I thought her latest novel, Heresy, about a group of female outlaws living in the American West in the 1870s seemed to spring to life the minute I began reading it.  I could almost hear the piano soundtrack while I read the first pages.  This was one of those rare books that had a story that wins me over even though I didn’t really like the concept.  She tells the story of a group of women from multiple perspectives, different time periods, and even includes a transcript of a podcast from a 2018 but this didn’t spoil the thrill of learning about the lives of Hattie La Cour and Margaret “Garet” Parker.  I loved these two women and their loyalty to each other as soon as I met them.

Hattie and Garet are the driving force behind the Parker Gang who begin robbing banks and stagecoaches after their ranch is stolen from them by their dishonest neighbour (who also tries to force Garet to marry him).  The story of either of these women would be enough to fill any epic Western but combine their crime spree with shootouts, a few bar fights, the possibility of being caught by Pinkerton detectives (one eventually joins their gang) and this is a book that would satisfy any reader.  It certainly prevented me from getting any meaningful work done while I had the book at home.  I haven’t stopped talking about it or thinking about the way that these women controlled their destiny at a time when this was not an easy choice.

a1-tqf9zzvlIn The Best Bad Things by Katrina Carrasco the main character, Almas Rosales, is another kind of outlaw and, coincidentally, also a Pinkerton detective.  Or, was she a Pinkerton detective?  I don’t want to spoil things by revealing too much about the role Alma is meant to play in this novel but at one point it is suggested that she has been discharged from the agency for ‘bad behaviour’.  This poor behaviour serves her well because in the world of 1880s opium smuggling the skills needed to succeed include being able to use weapons, fight in dingy warehouses, wear any number of disguises and out-think criminals.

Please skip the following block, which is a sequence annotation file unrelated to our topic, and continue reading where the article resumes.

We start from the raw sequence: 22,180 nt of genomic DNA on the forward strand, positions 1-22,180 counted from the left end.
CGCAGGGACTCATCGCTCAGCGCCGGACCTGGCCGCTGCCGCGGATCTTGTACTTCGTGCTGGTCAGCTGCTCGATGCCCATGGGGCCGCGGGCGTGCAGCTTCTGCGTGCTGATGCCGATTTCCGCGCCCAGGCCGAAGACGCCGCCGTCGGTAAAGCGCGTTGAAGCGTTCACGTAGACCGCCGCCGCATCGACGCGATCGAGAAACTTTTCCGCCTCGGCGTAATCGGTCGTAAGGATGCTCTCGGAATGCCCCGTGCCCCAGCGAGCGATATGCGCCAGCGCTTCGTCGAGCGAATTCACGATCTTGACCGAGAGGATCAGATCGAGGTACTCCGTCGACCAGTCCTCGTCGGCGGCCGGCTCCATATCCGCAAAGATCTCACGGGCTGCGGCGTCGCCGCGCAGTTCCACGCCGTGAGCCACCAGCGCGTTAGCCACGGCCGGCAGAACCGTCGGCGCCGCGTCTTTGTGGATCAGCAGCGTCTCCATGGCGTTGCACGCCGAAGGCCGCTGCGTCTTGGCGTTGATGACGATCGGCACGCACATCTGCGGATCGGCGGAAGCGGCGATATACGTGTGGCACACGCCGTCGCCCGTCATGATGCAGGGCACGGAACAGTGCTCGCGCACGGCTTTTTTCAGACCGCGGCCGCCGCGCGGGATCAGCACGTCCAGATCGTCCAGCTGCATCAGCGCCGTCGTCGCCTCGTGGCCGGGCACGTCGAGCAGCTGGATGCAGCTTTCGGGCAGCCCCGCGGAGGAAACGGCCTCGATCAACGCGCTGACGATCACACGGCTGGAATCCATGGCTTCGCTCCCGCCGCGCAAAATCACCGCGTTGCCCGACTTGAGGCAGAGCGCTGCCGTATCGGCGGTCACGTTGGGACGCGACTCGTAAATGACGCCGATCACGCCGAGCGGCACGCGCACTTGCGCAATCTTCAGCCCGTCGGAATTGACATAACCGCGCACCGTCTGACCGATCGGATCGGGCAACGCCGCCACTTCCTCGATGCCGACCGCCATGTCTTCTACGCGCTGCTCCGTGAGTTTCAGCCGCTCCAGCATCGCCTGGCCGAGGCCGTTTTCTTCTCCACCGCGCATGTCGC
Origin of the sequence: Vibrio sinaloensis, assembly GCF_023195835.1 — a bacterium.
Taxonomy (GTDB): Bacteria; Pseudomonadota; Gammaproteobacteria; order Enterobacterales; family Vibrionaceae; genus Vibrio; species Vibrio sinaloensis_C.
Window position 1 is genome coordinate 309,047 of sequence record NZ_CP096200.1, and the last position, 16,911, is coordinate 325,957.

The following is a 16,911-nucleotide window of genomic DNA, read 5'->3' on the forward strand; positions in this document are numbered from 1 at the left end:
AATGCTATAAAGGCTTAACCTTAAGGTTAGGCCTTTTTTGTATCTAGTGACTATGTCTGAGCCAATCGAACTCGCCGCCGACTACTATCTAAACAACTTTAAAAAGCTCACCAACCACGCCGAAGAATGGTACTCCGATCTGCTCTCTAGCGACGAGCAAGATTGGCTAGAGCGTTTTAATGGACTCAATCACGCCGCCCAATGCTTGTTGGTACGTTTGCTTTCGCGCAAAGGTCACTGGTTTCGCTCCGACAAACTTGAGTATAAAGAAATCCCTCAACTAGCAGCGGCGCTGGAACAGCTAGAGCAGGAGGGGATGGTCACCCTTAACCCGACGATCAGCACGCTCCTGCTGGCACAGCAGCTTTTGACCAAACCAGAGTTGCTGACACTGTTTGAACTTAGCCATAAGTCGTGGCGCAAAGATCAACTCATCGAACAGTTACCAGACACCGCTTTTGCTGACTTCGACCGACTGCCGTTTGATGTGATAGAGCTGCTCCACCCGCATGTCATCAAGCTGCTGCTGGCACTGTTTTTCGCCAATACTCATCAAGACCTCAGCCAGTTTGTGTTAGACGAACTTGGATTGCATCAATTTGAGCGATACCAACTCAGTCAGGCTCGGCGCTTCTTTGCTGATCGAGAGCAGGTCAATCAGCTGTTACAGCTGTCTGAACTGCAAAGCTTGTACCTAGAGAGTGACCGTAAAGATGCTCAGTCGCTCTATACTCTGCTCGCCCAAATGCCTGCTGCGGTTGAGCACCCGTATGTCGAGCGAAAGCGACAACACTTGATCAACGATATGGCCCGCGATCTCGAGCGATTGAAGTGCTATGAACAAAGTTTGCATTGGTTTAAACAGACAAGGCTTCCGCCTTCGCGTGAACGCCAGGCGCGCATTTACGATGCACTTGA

Alma Rosales is one of the most compelling characters that I have read in years and, although this novel is written as an adventure with high stakes, it was also absolutely fascinating to learn about the Washington port town.  I cheered for Alma in every gunfight, during every horrifying walk down a dark alley, and each time she made the decision to scrap with a despicable thug.  She is trying to solve a mystery– to discover the leak in the opium smuggling ring – but is also slowly being caught up in a romance with the powerful woman who heads the local operation and cleverly use this attraction to her advantage.  Alma’s choices make this a thrilling story that is worthy of a stay-up-until midnight read.  You will not regret it.

I read some other fabulous books featuring first-rate female characters this year including Madeline Miller’s Circe (you can read my review) and the amazing YA sensation by Tomi Adeyemi Children of Blood and Bone.  Sarah Bird chose the first woman to serve with the Buffalo Soldiers as the main character in her novel Daughter of a Daughter of a Queen and Imogen Hermes The Mermaid and Mrs. Hancock was a voyage into 1870s London through the eyes of a beautiful courtesan named Angelica Neal.  She wasn’t the only person in that novel to think that creature would make her fortune but the story will capture your heart – I can’t wait to see what this author does next.

Looking ahead to the rest of this reading year I think I will continue on this streak of enjoying books featuring female characters in all their complexities – not just being rescued or becoming victims of crime.  I’ve just placed a hold on a debut novel by Lauren Wilkinson called American Spy.  It’s the story of an FBI operative who had been caught in the dull bureaucracy of 1987 until she is chosen to be part of a CIA covert operation.  The summary of this novel is fascinating but my favourite line was about how she and her sister dreamed of being secret agents when they grew up – that sounds like my kind of book.  I can’t wait to read about more mayhem, deceit, and a few fights in dingy warehouses, with women making the choices about who will be throwing the punches.  2019 is going to be an exciting year.

— Penny M.